Essays, lectures, and orations (Google eBook)

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Page 186 - Though we travel the world over to find the beautiful, we must carry it with us, or we find it not.
Page 30 - A foolish consistency is the hobgoblin of little minds, adored by little statesmen and philosophers and divines. With consistency a great soul has simply nothing to do. He may as well concern himself with his shadow on the wall.
Page 194 - To go into solitude, a man needs to retire as much from his chamber as from society. I am not solitary whilst I read and write, though nobody is with me. But if a man would be alone, let him look at the stars. The rays that come from those heavenly worlds, will separate between him and what he touches. One might think the atmosphere was made transparent with this design, to give man, in the heavenly bodies, the perpetual presence of the sublime.
Page ix - Give me health and a day, and I will make the pomp of emperors ridiculous. The dawn is my Assyria; the sunset and moonrise my Paphos, and unimaginable realms of faerie; broad noon shall be my England of the senses and the understanding; the night shall be my Germany of mystic philosophy and dreams.
Page 344 - Is it not the chief disgrace in the world not to be an unit, not to be reckoned one character - not to yield that peculiar fruit which each man was created to bear, but to be reckoned in the gross, in the hundred, or the thousand, of the party, the section, to which we belong; and our opinion predicted geographically, as the north, or the south?
Page 344 - What is the remedy? They did not yet see, and thousands of young men as hopeful now crowding to the barriers for the career do not yet see, that if the single man plant himself indomitably on his instincts, and there abide, the huge world will come round to him.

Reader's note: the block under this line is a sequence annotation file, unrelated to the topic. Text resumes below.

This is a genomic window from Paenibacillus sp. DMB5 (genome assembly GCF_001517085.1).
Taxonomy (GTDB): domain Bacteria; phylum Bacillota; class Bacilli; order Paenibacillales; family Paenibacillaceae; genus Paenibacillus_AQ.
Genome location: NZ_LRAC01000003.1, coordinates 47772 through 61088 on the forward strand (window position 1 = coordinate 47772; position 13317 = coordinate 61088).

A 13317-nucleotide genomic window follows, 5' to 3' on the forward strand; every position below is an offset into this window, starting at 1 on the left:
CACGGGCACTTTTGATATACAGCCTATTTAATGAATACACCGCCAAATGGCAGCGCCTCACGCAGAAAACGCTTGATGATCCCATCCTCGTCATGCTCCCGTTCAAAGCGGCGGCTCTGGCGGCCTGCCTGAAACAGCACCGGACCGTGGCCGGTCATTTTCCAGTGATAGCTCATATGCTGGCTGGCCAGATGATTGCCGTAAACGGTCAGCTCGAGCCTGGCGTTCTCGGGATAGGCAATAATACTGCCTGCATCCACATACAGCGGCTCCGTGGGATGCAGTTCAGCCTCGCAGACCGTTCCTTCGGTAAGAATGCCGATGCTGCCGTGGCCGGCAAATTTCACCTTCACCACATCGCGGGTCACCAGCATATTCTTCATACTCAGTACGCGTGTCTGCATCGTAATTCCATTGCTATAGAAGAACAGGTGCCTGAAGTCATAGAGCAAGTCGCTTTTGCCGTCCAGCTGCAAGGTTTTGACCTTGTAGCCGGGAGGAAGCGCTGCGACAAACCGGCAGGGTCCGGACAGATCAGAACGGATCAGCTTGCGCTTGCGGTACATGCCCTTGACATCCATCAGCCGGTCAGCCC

Page 230 - For us the winds do blow; The earth doth rest, heaven move, and fountains flow; Nothing we see but means our good, As our delight or as our treasure. The whole is either our cupboard of food, Or cabinet of pleasure. The stars have us to bed; Night draws the curtain, which the sun withdraws; Music and light attend our head. All things unto our flesh are kind In their descent and being; to our mind In their ascent and cause.
Page 196 - Crossing a bare common in snow puddles at twilight under a clouded sky, without having in my thoughts any occurrence of special good fortune, I have enjoyed a perfect exhilaration. I am glad to the brink of fear.
Page 344 - The mind of this country, taught to aim at low objects, eats upon itself. There is no work for any but the decorous and the complaisant.
Page 342 - What would we really know the meaning of ? The meal in the firkin ; the milk in the pan ; the ballad in the street ; the news of the boat ; the glance of the eye ; the form and the gait of the body...

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